Tupper Lake, N.Y. - The Wild Center and AdkAction's Compost for Good Project are excited to announce a virtual film screening of the new "Kiss the Ground" documentary and panel discussion on Tuesday, December 15th, 2020 from 6:30 - 7:45pm. After viewing the 45-minute film, attendees will hear perspectives from a panel of students on how they are working with their schools and communities to reduce food waste through community-scale compost systems.

"Kiss the Ground" unveils a game-changing approach designed to reverse global warming. By regenerating soil we can stabilize our planet's climate, restore lost ecosystems, and create abundant food supplies. With epic footage shot on five continents, striking visuals from NASA and NOAA, and stunning animation, the documentary conveys this critical message. The film shows a revolutionary group of activists, scientists, farmers, and politicians who band together to balance our climate. They unpack ways the earth's soil may hold the key to combating climate change and preserving the planet.

AdkAction will sponsor one young person (must be under 25) who registers and attends the virtual screening event to receive a full scholarship for the Soil Advocate Training course run by Kiss the Ground. This soil regeneration stewardship course explains the principles of regenerative agriculture, shows different advocacy pathways, and teaches students how to speak about and demonstrate these principles for different audiences. The scholarship winner will be announced at the conclusion of the event.

The screening is part of The Wild Center's Youth Have Power event series and is cohosted by AdkAction's Compost for Good Project. Youth Have Power is a flexible, 3- month menu of events for high school students to learn about climate change, decide how to take climate action, and connect with other youth climate leaders. AdkAction's Compost for Good Project will use this screening as a launching pad for a series of "Compost Café" sessions aimed at sharing composting resources, composter designs, and, most importantly, inspiring area youth leaders to spark a composting revolution in the Adirondacks and beyond.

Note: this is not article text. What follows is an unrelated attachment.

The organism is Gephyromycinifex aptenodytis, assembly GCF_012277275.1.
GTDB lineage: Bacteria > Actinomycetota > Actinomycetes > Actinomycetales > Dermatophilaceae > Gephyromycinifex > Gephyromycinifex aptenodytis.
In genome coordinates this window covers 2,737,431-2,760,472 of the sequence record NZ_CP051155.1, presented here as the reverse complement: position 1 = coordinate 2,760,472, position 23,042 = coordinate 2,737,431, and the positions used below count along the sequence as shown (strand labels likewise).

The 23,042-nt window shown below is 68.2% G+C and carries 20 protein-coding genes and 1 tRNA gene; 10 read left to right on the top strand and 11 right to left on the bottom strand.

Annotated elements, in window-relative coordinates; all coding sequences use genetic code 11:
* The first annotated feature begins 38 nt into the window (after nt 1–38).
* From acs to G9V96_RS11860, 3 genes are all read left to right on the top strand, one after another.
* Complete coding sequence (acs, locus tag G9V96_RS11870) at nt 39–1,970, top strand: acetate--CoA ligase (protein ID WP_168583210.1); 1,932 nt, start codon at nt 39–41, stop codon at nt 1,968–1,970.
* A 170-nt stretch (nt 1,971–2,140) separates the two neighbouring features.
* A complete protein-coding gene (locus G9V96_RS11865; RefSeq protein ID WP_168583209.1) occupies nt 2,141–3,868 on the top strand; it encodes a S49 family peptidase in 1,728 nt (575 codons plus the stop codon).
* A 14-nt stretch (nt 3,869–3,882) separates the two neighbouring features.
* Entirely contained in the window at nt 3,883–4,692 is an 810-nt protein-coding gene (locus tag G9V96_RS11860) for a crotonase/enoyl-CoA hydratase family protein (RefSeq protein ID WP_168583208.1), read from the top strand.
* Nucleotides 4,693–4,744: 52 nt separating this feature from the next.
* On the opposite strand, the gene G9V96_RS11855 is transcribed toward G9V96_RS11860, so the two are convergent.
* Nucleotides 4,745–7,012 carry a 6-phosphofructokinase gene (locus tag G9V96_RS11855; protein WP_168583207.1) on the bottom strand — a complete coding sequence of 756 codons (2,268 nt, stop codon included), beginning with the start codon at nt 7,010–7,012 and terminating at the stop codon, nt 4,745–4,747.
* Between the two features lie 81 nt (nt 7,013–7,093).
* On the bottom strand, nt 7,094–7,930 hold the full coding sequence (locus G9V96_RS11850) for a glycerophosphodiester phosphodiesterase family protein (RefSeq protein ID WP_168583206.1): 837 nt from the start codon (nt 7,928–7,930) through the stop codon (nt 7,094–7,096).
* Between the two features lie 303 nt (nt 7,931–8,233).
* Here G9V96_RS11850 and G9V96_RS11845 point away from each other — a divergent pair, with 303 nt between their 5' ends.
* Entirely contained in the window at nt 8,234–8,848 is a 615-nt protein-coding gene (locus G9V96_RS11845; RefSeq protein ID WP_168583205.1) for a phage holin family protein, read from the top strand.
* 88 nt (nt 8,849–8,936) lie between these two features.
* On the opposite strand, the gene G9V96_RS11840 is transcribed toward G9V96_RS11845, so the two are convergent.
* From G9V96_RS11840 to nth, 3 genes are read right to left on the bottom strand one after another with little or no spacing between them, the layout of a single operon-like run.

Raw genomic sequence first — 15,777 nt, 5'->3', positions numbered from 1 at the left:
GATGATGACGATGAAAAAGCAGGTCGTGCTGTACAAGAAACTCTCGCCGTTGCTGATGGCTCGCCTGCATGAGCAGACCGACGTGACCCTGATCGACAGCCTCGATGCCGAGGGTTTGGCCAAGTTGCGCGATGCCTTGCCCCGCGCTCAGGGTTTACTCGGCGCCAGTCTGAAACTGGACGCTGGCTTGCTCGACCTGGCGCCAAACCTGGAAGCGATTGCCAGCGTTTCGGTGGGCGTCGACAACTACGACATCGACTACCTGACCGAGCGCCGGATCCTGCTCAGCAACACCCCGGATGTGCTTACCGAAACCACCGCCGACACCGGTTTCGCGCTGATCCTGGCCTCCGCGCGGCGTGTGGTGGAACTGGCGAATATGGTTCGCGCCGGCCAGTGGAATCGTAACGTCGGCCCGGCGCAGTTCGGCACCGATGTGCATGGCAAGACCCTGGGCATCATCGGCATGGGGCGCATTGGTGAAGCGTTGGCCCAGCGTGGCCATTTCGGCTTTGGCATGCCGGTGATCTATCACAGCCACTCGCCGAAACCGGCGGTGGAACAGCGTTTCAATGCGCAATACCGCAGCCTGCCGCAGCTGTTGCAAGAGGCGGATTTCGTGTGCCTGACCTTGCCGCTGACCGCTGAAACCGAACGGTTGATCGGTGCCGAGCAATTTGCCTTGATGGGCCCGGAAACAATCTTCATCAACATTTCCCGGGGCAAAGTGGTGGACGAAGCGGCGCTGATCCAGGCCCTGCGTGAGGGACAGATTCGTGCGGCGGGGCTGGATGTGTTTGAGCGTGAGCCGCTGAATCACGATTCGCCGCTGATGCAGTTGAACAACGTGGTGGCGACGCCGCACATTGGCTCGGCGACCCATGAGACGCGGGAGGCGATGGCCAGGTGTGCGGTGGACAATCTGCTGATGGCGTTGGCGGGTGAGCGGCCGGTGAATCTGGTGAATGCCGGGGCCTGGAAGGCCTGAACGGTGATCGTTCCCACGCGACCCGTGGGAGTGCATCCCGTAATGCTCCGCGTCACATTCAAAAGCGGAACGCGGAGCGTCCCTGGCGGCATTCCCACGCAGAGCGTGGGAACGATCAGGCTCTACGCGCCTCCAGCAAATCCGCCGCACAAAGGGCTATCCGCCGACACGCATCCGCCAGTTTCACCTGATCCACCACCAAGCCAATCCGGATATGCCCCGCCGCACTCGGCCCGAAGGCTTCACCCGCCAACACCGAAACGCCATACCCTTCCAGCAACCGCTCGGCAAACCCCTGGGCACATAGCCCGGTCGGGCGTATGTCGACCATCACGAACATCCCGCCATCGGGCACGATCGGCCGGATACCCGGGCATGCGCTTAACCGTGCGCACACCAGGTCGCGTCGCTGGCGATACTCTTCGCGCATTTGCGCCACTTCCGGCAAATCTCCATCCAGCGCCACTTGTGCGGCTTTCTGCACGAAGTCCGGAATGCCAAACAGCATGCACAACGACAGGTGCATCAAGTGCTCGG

For more information about the event, visit:

This program is made possible in part by The Wild Center, Kiss the Ground, AdkAction's Compost for Good Project, and New York State Pollution Prevention Institute. Funding provided by the Environmental Protection Fund as administered by the New York State Department of Environmental Conservation.

Any opinions, findings, and/or interpretations of data contained herein are the responsibility of the author(s) and do not necessarily represent the opinions, interpretations or policy of Rochester Institute of Technology and its NYS Pollution Prevention Institute or the State.

In 2014, North Country School Camp Treetops Director of Facilities and Sustainability John Culpepper contacted the Adirondack North Country Association (ANCA) seeking assistance to design a high flow drum composter to be sited and operated on the NCS/CTT campus. ANCA included the drum composter in a 7-project aggregation through NYSERDA's Cleaner Greener Communities program. It performed so successfully, NYSERDA was willing to fund three additional units for distribution throughout the North Country. The Wild Center was one of these three sites who were selected as a recipient due to their impeccable track record for successful project completion and commitment to community education.


"AdkAction's Adirondack Compost for Good Project"